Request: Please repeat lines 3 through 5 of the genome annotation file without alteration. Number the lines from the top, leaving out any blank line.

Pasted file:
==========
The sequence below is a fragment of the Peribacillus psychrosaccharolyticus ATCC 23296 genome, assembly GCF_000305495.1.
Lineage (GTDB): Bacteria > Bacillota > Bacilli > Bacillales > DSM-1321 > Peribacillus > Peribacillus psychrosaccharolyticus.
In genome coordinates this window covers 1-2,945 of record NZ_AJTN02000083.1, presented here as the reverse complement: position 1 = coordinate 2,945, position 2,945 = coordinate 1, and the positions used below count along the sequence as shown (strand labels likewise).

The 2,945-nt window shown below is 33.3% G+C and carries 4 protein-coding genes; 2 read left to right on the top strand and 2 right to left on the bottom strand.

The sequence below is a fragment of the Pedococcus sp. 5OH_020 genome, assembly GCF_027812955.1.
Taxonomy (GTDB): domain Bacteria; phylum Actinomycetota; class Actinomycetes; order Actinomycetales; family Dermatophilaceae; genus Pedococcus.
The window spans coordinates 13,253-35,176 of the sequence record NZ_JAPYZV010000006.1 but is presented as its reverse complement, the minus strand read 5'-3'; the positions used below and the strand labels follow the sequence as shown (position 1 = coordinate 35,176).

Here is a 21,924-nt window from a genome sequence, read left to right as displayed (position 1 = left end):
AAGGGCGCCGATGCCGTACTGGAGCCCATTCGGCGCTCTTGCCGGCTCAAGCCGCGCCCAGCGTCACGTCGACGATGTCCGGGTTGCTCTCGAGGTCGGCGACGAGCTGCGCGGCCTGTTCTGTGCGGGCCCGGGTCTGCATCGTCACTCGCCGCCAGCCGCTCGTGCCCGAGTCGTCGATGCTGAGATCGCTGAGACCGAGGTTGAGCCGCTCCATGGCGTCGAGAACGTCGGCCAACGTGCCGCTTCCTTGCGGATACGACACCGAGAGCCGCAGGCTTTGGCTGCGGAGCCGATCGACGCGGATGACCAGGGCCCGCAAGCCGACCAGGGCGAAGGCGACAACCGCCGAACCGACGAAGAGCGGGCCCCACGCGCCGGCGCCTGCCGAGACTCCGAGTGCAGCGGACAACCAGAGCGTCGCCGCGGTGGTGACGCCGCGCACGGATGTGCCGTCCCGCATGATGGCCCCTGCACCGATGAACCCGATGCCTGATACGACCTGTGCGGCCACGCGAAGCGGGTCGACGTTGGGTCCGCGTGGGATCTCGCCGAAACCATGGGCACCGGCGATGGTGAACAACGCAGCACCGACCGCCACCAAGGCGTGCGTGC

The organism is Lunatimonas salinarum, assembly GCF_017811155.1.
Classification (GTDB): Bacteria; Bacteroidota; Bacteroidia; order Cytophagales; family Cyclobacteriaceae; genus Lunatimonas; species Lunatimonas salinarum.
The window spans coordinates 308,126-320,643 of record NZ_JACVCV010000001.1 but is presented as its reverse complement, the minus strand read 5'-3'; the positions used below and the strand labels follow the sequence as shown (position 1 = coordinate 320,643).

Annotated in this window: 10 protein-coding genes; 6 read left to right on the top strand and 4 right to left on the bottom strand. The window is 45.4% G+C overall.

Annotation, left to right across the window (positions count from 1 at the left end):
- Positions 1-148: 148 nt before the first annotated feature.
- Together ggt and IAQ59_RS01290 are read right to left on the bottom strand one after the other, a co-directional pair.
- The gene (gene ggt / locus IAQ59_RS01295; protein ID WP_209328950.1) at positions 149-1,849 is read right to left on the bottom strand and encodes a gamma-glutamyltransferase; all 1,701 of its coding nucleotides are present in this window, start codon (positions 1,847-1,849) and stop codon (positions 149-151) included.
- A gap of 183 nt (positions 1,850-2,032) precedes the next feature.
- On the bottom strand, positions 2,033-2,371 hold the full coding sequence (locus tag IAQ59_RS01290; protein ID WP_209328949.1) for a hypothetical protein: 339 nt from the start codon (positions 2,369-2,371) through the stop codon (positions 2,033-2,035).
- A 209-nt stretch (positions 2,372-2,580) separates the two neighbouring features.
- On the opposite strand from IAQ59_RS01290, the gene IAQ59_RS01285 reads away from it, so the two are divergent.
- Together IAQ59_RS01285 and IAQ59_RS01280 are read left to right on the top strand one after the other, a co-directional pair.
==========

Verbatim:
In genome coordinates this window covers 1-2,945 of record NZ_AJTN02000083.1, presented here as the reverse complement: position 1 = coordinate 2,945, position 2,945 = coordinate 1, and the positions used below count along the sequence as shown (strand labels likewise).

The 2,945-nt window shown below is 33.3% G+C and carries 4 protein-coding genes; 2 read left to right on the top strand and 2 right to left on the bottom strand.

The sequence below is a fragment of the Pedococcus sp. 5OH_020 genome, assembly GCF_027812955.1.